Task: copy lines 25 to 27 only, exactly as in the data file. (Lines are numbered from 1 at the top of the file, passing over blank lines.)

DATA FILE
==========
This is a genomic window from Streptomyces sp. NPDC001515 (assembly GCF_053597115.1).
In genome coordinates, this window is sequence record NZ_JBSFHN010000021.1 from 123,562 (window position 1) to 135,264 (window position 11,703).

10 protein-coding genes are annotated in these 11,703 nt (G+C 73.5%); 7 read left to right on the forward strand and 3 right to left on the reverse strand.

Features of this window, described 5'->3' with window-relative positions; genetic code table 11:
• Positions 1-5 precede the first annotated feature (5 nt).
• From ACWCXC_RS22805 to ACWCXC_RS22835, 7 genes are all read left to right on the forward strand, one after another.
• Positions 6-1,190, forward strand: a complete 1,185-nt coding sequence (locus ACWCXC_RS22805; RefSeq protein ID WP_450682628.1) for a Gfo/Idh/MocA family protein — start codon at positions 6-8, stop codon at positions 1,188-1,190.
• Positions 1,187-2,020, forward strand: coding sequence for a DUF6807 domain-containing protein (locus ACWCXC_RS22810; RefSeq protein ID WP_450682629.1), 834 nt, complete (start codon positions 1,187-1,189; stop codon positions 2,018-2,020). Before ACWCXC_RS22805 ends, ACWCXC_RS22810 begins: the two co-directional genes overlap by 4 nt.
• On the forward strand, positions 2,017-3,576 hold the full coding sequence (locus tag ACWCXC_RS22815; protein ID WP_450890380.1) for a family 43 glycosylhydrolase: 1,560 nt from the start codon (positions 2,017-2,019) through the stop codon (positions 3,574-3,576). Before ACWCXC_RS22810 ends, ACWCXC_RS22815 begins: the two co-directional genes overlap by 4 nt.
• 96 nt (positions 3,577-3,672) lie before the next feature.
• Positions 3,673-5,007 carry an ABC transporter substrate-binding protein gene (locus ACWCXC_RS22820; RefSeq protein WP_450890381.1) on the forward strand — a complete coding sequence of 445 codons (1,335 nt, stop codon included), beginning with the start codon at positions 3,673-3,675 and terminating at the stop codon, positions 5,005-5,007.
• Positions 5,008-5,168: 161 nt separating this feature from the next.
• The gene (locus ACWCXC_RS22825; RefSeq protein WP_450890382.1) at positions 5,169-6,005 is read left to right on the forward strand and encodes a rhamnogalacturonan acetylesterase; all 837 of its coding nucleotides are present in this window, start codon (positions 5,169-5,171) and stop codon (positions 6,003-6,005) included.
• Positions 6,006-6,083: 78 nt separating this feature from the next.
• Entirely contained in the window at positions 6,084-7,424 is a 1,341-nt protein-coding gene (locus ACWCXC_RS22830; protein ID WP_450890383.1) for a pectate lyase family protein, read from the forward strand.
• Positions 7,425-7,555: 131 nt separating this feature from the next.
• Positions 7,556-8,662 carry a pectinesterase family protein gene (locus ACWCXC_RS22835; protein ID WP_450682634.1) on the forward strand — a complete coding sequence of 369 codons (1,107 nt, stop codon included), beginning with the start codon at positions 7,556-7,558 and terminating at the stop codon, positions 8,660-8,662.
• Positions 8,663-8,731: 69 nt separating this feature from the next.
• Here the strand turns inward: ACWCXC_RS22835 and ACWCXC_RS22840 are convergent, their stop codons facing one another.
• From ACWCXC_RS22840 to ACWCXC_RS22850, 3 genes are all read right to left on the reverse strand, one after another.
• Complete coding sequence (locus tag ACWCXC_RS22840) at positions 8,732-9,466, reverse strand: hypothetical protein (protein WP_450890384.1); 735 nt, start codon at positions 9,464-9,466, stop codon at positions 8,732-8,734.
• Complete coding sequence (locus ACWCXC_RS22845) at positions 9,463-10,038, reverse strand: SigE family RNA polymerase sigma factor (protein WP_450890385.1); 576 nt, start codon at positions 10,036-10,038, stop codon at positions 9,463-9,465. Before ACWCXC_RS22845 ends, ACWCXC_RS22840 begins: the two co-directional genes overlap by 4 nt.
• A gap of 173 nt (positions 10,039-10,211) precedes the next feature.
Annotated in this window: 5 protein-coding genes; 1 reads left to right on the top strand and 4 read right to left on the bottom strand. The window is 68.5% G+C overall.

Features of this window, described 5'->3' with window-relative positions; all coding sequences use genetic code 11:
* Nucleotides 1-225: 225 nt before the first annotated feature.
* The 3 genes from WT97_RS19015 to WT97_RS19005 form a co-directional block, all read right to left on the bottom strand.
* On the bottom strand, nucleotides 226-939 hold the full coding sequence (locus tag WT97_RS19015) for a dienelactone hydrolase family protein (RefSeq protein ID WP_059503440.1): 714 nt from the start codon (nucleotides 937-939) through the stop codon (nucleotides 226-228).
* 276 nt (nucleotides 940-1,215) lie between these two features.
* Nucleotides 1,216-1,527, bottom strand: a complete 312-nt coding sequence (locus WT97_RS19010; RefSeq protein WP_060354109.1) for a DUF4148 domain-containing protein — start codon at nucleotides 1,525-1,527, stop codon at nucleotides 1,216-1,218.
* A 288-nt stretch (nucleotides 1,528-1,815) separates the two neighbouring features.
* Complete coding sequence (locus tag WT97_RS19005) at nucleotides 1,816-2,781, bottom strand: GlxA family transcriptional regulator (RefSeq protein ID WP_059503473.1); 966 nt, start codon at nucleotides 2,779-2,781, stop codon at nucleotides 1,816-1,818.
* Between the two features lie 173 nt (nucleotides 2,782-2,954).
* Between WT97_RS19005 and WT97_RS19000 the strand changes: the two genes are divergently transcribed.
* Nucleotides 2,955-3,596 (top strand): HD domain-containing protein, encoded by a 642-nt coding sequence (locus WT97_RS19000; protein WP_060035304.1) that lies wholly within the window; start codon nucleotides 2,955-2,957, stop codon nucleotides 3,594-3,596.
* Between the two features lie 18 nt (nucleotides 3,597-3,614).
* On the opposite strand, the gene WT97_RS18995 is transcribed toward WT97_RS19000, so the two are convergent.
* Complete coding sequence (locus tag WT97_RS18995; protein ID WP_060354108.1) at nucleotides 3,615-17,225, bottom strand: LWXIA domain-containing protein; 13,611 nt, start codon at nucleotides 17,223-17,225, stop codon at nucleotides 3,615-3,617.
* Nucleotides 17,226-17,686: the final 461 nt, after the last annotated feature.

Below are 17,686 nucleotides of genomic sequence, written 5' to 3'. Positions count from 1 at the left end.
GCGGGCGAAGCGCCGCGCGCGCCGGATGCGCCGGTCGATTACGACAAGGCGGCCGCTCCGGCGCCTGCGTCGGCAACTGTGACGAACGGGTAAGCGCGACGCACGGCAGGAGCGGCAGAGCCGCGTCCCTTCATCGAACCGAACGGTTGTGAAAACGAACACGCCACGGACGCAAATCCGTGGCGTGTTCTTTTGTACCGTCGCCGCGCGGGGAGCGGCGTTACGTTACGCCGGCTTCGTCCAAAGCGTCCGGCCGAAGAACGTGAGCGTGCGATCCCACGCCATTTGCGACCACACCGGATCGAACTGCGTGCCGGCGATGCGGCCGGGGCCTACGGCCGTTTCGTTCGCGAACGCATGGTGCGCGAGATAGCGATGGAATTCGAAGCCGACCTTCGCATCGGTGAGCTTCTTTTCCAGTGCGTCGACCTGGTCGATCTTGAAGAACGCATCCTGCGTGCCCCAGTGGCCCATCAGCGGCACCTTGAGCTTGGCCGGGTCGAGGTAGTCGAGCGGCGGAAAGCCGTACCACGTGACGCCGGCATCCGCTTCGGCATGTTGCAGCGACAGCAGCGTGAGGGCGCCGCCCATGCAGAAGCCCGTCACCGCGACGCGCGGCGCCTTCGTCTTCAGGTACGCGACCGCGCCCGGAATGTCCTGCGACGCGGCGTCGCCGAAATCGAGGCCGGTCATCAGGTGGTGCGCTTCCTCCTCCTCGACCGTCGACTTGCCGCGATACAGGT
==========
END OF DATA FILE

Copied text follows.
Features of this window, described 5'->3' with window-relative positions; all coding sequences use genetic code 11:
* Nucleotides 1-225: 225 nt before the first annotated feature.
* The 3 genes from WT97_RS19015 to WT97_RS19005 form a co-directional block, all read right to left on the bottom strand.